Ritter announces Colorado job-training agenda
The Associated Press
Aspen, CO Colorado
GOLDEN, Colo. – Gov. Bill Ritter introduced a jobs-training package Thursday that he said will help Colorado workers get back to work, including a teaching and testing program to certify that applicants at Colorado Workforce Centers have passed a basic skills test.
Ritter said a pilot program over the past year that trained 700 workers has proven that companies want qualified workers, and the program is now going statewide. Skills are measured in applied math, reading comprehension and the ability to get information.
Glenn Morris, president of Envergent, a Denver-based company specializing in energy efficiency and indoor air quality, tried the program and found five qualified candidates right away. He hired one person and plans to hire three more.
Morris said bad hires cost him time and money. “Finding the right skills is the most difficult job I have on a daily basis,” he said.
Other job-training proposals for the legislative session that begins in January include job retraining accounts that are employer-matched, portable employee-owned accounts to finance employee education and training similar to college savings plans, a plan providing incentives for health care workers to work in rural areas, and a nurse training loan forgiveness program.
Senate President Brandon Shaffer, a Democrat from Longmont, said Democrats will work with Ritter go get the job-training programs passed when the legislature convenes in January.
“It all begins with a good job,” Shaffer said.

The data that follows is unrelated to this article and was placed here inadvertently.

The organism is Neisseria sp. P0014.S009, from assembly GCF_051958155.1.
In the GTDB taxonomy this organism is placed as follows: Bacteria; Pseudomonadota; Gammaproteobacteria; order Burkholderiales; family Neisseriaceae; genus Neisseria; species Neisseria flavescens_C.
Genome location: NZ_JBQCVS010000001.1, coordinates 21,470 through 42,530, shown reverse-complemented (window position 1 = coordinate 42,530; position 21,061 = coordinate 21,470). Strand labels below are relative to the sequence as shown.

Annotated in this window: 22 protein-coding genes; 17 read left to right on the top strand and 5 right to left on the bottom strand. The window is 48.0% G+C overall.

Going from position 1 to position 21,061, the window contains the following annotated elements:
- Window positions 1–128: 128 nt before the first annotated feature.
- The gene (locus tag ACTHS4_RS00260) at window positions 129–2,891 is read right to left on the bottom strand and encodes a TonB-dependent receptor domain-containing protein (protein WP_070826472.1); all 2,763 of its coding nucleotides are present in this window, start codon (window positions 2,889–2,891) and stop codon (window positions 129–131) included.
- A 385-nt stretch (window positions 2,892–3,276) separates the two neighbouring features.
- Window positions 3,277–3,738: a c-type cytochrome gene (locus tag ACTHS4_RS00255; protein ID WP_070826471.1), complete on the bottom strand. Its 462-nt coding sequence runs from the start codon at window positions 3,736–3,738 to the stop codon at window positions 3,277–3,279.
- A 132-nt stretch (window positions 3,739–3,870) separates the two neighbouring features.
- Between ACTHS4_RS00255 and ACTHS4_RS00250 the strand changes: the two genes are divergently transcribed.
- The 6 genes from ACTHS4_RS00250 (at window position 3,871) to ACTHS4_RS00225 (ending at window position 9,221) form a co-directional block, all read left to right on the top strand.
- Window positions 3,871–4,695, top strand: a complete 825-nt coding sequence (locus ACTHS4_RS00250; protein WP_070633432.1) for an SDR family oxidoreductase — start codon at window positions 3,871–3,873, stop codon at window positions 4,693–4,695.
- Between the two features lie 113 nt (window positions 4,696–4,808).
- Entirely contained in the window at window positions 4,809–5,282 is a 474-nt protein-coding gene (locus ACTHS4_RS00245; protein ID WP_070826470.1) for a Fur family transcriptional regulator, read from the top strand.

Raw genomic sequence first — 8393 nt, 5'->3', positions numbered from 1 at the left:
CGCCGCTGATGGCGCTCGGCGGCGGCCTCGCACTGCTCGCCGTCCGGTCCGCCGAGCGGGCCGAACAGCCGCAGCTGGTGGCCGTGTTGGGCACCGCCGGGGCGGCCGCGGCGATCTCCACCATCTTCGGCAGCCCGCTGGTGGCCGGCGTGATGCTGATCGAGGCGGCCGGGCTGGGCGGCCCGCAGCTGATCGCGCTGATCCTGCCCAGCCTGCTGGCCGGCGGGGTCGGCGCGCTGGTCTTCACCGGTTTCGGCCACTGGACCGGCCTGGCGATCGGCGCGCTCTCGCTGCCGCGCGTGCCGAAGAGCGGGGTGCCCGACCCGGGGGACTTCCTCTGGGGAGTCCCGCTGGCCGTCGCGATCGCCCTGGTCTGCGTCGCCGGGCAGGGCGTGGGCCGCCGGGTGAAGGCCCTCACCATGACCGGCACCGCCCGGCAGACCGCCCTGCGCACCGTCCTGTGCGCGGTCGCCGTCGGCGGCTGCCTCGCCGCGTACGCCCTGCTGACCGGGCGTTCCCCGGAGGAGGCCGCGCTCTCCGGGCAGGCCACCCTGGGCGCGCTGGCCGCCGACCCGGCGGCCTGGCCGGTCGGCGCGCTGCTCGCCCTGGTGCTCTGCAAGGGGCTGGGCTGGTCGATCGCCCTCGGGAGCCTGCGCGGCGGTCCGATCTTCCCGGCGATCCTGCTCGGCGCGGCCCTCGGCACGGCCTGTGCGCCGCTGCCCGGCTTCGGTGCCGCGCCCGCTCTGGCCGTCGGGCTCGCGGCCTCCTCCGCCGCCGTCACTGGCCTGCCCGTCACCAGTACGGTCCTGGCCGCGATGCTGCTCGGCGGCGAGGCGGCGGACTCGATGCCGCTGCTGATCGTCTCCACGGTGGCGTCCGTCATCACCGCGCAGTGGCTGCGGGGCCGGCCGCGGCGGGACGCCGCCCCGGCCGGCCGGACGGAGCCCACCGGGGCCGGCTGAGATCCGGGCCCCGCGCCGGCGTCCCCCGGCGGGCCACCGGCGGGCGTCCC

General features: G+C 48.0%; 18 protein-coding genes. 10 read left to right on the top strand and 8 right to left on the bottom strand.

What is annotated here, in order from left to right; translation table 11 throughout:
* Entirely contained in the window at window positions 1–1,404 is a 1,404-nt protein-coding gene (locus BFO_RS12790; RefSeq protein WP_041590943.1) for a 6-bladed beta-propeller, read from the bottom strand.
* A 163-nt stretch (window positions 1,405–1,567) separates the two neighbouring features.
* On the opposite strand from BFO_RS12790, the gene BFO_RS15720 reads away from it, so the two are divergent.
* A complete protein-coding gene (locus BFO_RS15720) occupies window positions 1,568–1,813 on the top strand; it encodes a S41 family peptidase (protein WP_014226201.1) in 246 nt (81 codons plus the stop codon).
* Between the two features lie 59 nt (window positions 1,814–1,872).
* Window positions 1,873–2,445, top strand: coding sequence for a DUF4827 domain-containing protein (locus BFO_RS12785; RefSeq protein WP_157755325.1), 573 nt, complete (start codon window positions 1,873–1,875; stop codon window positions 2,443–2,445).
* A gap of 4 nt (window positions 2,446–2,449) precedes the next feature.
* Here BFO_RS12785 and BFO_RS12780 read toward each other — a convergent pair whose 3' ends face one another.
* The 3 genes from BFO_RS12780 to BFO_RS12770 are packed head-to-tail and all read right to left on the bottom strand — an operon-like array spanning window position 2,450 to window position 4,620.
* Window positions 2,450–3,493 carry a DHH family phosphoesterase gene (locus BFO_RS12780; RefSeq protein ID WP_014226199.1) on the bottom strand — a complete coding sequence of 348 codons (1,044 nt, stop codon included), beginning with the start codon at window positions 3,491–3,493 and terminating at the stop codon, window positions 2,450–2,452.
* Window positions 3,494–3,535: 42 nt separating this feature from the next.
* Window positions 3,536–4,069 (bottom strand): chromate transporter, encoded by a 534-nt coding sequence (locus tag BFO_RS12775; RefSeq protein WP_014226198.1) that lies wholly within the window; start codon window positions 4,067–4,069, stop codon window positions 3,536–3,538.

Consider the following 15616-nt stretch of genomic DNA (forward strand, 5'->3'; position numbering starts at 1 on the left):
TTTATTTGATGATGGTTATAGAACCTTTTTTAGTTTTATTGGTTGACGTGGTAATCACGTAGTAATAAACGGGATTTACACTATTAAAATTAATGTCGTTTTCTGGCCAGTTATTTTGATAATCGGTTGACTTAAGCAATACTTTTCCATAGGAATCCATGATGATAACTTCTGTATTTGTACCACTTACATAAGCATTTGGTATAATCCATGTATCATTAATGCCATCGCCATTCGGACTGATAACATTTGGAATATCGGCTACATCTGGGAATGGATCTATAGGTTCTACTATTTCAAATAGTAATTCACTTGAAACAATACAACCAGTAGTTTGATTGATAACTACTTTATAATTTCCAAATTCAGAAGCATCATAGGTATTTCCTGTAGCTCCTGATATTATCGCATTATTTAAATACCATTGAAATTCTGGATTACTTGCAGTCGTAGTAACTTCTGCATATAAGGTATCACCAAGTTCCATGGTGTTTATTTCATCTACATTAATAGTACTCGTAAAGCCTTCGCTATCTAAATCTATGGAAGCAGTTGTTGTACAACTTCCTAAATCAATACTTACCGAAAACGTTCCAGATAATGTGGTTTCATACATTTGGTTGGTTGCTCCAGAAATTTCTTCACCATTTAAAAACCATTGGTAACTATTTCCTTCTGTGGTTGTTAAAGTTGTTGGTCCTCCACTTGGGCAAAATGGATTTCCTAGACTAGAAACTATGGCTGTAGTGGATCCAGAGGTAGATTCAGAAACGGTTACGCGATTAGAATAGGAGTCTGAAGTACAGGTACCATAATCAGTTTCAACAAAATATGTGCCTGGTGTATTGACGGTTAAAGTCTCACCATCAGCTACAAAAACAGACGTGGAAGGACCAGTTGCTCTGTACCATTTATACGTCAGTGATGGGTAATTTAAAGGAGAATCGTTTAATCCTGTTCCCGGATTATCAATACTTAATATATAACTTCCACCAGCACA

University of Colorado economists expect the state to add jobs in the second half of next year, but they still predict the state will lose 3,200 jobs overall in 2010.
Nevertheless, CU economist Richard Wobbekind said it’s a sign the Colorado economy will settle down next year after losing about 100,000 jobs in 2009.
Republicans noted that Ritter promised “Jobs by June” at the end of 2008. Last December, Ritter pitched a legislative package focused on incentives for expanding or relocating businesses and on increasing the availability of loans for small companies. Republicans said instead of bolstering the economy as promised, Ritter ended up signing into law $1 billion of devastating taxes and fees.
“First it was ‘Jobs by June.’ Now it is jobs by January,” Senate Minority Leader Josh Penry, of Grand Junction, said in a written statement. “We don’t need any more slogans or ribbon cutting ceremonies. We need positive leadership on the economy, and Democrats’ pro-tax, pro-union, anti-drilling agenda has been anything but that.”
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